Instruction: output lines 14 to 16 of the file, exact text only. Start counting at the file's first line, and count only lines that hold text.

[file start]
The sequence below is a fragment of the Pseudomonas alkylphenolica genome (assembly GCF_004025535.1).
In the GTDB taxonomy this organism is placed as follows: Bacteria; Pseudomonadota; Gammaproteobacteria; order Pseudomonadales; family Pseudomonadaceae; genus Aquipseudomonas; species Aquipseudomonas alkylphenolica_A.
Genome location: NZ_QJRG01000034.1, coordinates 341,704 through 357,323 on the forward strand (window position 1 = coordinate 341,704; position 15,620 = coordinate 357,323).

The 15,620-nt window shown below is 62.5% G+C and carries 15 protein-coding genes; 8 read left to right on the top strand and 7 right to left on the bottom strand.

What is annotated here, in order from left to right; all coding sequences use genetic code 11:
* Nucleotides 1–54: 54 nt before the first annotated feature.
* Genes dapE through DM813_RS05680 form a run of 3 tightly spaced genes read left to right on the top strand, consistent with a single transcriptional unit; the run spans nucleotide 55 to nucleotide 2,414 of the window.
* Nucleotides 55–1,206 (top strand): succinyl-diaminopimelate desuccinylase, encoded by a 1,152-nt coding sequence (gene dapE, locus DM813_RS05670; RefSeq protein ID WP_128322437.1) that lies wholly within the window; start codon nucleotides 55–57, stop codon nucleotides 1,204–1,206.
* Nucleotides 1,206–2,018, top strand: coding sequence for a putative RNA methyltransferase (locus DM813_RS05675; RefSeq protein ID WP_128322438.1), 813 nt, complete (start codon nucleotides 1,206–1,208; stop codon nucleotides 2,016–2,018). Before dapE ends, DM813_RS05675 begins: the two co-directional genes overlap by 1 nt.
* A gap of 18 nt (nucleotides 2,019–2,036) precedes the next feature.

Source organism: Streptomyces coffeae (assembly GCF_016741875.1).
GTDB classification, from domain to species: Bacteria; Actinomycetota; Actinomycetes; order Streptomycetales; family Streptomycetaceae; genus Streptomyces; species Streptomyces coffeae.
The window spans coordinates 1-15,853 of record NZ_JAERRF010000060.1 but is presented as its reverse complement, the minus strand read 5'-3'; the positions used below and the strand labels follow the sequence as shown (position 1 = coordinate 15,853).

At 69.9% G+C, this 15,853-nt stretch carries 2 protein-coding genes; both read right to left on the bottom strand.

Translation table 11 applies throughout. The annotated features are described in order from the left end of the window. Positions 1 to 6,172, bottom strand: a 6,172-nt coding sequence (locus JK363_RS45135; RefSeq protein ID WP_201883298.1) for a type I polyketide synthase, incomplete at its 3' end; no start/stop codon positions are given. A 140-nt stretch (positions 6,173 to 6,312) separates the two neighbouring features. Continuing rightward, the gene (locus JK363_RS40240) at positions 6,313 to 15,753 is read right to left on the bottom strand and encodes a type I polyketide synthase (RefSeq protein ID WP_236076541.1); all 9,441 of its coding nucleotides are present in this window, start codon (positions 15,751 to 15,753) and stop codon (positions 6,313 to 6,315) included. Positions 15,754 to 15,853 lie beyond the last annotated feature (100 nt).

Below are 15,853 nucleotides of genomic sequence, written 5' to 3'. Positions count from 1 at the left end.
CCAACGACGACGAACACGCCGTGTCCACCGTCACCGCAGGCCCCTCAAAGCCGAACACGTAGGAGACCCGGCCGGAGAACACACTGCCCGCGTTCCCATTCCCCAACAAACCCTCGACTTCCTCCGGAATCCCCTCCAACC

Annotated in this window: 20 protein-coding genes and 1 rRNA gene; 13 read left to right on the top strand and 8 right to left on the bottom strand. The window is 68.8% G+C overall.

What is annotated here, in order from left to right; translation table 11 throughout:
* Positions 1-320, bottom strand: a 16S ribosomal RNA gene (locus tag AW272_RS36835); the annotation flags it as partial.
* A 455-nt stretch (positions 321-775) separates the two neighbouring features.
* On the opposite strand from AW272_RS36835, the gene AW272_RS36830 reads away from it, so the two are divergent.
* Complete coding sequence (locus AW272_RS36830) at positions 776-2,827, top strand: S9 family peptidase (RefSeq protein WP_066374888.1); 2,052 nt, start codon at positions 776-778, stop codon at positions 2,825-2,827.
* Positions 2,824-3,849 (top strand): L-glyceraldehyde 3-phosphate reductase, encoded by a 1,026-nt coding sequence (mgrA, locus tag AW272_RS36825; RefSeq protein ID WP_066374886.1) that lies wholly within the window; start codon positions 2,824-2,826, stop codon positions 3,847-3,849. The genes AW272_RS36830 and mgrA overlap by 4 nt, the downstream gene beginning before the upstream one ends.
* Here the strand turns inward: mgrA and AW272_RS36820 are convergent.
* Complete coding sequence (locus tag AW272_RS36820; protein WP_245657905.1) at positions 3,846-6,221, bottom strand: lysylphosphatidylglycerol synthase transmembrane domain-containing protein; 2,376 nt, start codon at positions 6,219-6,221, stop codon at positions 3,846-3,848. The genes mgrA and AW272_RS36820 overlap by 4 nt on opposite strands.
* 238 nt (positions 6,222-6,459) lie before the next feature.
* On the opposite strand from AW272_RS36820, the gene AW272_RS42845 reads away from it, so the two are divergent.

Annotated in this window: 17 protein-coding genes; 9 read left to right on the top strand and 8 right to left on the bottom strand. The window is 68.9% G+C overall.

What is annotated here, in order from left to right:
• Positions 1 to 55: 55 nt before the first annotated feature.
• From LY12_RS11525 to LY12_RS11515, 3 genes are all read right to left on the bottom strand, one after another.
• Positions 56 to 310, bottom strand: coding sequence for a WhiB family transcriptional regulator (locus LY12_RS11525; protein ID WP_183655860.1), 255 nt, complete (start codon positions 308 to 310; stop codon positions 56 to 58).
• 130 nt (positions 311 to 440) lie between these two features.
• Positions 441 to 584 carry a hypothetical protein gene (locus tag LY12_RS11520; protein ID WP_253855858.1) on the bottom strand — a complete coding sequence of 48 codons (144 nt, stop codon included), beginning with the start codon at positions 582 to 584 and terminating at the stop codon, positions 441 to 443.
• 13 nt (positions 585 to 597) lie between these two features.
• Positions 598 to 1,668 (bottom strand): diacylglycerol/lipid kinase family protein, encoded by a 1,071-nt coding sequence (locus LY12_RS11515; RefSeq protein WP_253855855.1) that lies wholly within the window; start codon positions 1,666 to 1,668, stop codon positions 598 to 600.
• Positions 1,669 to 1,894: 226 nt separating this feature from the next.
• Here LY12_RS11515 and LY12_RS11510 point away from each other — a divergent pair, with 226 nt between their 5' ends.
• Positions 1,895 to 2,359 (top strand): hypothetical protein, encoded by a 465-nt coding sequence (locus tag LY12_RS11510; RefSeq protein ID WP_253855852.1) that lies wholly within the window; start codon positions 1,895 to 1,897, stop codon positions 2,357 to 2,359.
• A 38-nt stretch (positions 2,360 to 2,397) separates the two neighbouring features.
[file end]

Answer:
At 69.9% G+C, this 15,853-nt stretch carries 2 protein-coding genes; both read right to left on the bottom strand.

Translation table 11 applies throughout. The annotated features are described in order from the left end of the window. Positions 1 to 6,172, bottom strand: a 6,172-nt coding sequence (locus JK363_RS45135; RefSeq protein ID WP_201883298.1) for a type I polyketide synthase, incomplete at its 3' end; no start/stop codon positions are given. A 140-nt stretch (positions 6,173 to 6,312) separates the two neighbouring features. Continuing rightward, the gene (locus JK363_RS40240) at positions 6,313 to 15,753 is read right to left on the bottom strand and encodes a type I polyketide synthase (RefSeq protein ID WP_236076541.1); all 9,441 of its coding nucleotides are present in this window, start codon (positions 15,751 to 15,753) and stop codon (positions 6,313 to 6,315) included. Positions 15,754 to 15,853 lie beyond the last annotated feature (100 nt).

Below are 15,853 nucleotides of genomic sequence, written 5' to 3'. Positions count from 1 at the left end.